While you're putting your energy into creating a positive mental health environment for children and young people, it’s also important to focus on your wellbeing and that of your colleagues.Early learning services and schools can be stressful environments, and you spend a large part of your day at work. So it makes sense that your workplace and your work has an impact on your mental health.
Reducing and managing your stress levels, maintaining positive social interactions and asking for help when needed are all helpful actions. Being comfortable to ask for and give support helps reduce the fear of stigma for help-seeking and is important in building a supportive culture at your service or school.
Ultimately, taking responsibility for your mental health, and understanding that it’s a key to success in your personal and professional life, is the most important action you can take.
Stress is a normal response to the demands of work. While it can affect individuals differently, prolonged or excessive stress is not good for anyone. Sources of stress can include:
- time pressures and workload
- poor student behaviour including lack of motivation and effort, disrespect, challenging authority and violence
- managing instances of bullying and other behavioural issues
- conflict with management and colleagues
- adapting and implementing change
- being evaluated by others
- poor working conditions
- self-esteem and status.
When these, or other workplace stressors, begin to impact on the mental health and wellbeing of educators, it’s important to act to reduce or eliminate stress and build better ways of coping.
As with all workplaces, the responsibility for this action is shared between individual staff members and the organisation. There are a variety of resources relating to staff wellbeing, including Heads Up, created by the Mentally Healthy Workplace Alliance. Heads Up provides individuals and businesses free tools and resources to create an action plan for a mentally healthy workplace, find out more about your own mental health, and get tips on having a conversation with someone you’re concerned about.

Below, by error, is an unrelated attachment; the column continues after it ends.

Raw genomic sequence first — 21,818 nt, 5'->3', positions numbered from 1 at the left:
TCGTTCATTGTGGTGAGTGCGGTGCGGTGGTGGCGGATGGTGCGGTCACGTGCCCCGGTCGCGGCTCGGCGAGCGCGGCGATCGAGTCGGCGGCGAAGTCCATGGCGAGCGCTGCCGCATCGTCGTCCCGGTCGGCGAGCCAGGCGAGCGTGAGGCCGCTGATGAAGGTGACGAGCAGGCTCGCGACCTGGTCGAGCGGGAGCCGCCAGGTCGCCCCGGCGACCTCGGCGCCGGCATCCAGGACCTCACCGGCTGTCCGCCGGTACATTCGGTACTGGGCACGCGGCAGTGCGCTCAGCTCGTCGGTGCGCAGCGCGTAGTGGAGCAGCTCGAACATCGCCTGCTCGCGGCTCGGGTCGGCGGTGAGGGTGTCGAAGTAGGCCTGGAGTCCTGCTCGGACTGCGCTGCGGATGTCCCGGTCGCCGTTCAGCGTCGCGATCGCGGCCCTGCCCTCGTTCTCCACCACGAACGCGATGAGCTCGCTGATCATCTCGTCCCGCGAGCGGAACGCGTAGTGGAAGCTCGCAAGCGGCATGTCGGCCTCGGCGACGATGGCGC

Staff wellbeing is a shared responsibility
A mentally healthy workplace brings benefits for employers and employees alike.
When services and schools support staff wellbeing, it has a positive impact on staff retention, job satisfaction and productivity as well as on children and young people’s outcomes. The responsibility for staff wellbeing, like the benefits it brings, is shared between the learning community and individual staff.
No matter what your role – student, educator, sports coach, maintenance servicing, or administration – everyone needs to look after their own mental health. That means everyone is responsible for doing what they can to manage their own stress and build their own sense of positive wellbeing. A culture of good mental health for everyone starts with the individual.
The responsibility for staff wellbeing also rests with leadership – when the whole learning community is aligned in its understanding and practice of mental health promotion, real change is possible. When there’s a shared language around wellbeing, and structures and processes to minimise work-related stressors, then individual staff feel supported and part of positive community.
Staff need to work together to create an environment and culture where all members of the learning community feel supported and have the opportunity to flourish.
Leaders can act to improve the mental health of all service or school staff by looking at the cultural, structural and environmental factors within their learning community that might support or hinder staff wellbeing.
They can then protect and enhance what works well and develop new approaches as required. These actions can form part of a staff wellbeing plan. This can include:
- building a culture of help-seeking that includes all staff
- reviewing and implementing strategies, structures and processes to minimise work-related stressors